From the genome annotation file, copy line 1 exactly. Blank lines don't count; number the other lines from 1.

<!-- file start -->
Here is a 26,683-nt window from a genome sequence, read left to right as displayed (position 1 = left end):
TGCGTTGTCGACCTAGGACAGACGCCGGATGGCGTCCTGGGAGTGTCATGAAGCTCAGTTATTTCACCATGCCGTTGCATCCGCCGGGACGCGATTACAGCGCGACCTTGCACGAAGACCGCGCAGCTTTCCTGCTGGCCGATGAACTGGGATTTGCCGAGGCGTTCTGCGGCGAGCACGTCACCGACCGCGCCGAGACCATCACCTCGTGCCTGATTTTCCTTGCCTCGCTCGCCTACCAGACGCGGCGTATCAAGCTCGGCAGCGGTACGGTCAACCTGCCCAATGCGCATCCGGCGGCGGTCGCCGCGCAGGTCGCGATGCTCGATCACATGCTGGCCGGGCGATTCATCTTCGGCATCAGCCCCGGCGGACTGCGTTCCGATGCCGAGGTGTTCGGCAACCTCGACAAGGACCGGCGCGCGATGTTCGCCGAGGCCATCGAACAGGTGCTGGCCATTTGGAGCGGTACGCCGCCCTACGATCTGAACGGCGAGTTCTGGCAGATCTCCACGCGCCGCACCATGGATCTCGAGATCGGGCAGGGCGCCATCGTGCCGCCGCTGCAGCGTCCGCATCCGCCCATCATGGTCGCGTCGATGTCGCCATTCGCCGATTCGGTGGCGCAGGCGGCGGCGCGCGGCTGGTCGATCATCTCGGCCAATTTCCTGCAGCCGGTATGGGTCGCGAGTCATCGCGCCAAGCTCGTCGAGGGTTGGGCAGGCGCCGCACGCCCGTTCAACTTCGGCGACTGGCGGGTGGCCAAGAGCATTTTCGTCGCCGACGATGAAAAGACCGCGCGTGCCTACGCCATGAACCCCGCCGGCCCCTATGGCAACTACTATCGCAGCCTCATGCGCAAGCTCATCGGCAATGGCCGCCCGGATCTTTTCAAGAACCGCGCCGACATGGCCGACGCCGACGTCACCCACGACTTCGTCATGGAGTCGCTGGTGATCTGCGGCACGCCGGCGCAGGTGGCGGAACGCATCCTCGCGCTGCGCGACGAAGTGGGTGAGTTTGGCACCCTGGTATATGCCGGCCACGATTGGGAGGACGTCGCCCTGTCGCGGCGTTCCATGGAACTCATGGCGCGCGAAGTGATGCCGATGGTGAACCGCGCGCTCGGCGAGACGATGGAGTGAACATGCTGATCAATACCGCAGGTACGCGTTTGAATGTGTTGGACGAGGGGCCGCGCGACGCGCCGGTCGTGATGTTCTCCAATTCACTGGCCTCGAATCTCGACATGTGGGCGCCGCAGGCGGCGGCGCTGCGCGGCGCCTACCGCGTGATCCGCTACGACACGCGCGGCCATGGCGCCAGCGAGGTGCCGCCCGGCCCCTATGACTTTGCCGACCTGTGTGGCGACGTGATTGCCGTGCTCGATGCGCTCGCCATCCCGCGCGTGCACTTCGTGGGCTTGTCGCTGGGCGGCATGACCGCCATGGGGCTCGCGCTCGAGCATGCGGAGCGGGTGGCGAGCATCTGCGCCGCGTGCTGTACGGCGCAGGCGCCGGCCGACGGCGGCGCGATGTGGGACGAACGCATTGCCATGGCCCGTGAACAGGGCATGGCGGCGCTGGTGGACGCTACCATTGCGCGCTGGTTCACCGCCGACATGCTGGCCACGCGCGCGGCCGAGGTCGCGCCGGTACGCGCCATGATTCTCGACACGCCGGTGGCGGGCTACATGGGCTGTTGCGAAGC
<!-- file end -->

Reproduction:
Here is a 26,683-nt window from a genome sequence, read left to right as displayed (position 1 = left end):